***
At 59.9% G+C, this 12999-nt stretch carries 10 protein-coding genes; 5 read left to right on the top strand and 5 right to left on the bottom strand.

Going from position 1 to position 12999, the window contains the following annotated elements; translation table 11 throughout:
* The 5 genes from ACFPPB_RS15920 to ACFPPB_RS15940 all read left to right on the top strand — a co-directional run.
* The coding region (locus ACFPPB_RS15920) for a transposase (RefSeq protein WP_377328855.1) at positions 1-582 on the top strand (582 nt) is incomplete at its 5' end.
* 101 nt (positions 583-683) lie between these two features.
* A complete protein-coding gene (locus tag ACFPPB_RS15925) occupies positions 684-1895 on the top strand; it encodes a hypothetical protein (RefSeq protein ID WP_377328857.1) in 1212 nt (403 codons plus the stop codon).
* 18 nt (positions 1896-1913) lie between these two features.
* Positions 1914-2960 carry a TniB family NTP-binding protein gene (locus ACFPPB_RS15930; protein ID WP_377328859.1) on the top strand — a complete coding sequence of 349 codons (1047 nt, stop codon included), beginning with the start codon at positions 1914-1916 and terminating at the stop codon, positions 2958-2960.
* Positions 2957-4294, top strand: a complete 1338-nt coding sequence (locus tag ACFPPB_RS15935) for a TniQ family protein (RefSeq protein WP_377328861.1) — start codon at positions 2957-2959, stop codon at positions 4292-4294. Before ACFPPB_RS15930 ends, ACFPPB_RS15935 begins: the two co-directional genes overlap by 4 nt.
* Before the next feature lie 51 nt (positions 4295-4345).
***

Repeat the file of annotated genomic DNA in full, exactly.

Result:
At 59.9% G+C, this 12999-nt stretch carries 10 protein-coding genes; 5 read left to right on the top strand and 5 right to left on the bottom strand.

Going from position 1 to position 12999, the window contains the following annotated elements; translation table 11 throughout:
* The 5 genes from ACFPPB_RS15920 to ACFPPB_RS15940 all read left to right on the top strand — a co-directional run.
* The coding region (locus ACFPPB_RS15920) for a transposase (RefSeq protein WP_377328855.1) at positions 1-582 on the top strand (582 nt) is incomplete at its 5' end.
* 101 nt (positions 583-683) lie between these two features.
* A complete protein-coding gene (locus tag ACFPPB_RS15925) occupies positions 684-1895 on the top strand; it encodes a hypothetical protein (RefSeq protein ID WP_377328857.1) in 1212 nt (403 codons plus the stop codon).
* 18 nt (positions 1896-1913) lie between these two features.
* Positions 1914-2960 carry a TniB family NTP-binding protein gene (locus ACFPPB_RS15930; protein ID WP_377328859.1) on the top strand — a complete coding sequence of 349 codons (1047 nt, stop codon included), beginning with the start codon at positions 1914-1916 and terminating at the stop codon, positions 2958-2960.
* Positions 2957-4294, top strand: a complete 1338-nt coding sequence (locus tag ACFPPB_RS15935) for a TniQ family protein (RefSeq protein WP_377328861.1) — start codon at positions 2957-2959, stop codon at positions 4292-4294. Before ACFPPB_RS15930 ends, ACFPPB_RS15935 begins: the two co-directional genes overlap by 4 nt.
* Before the next feature lie 51 nt (positions 4295-4345).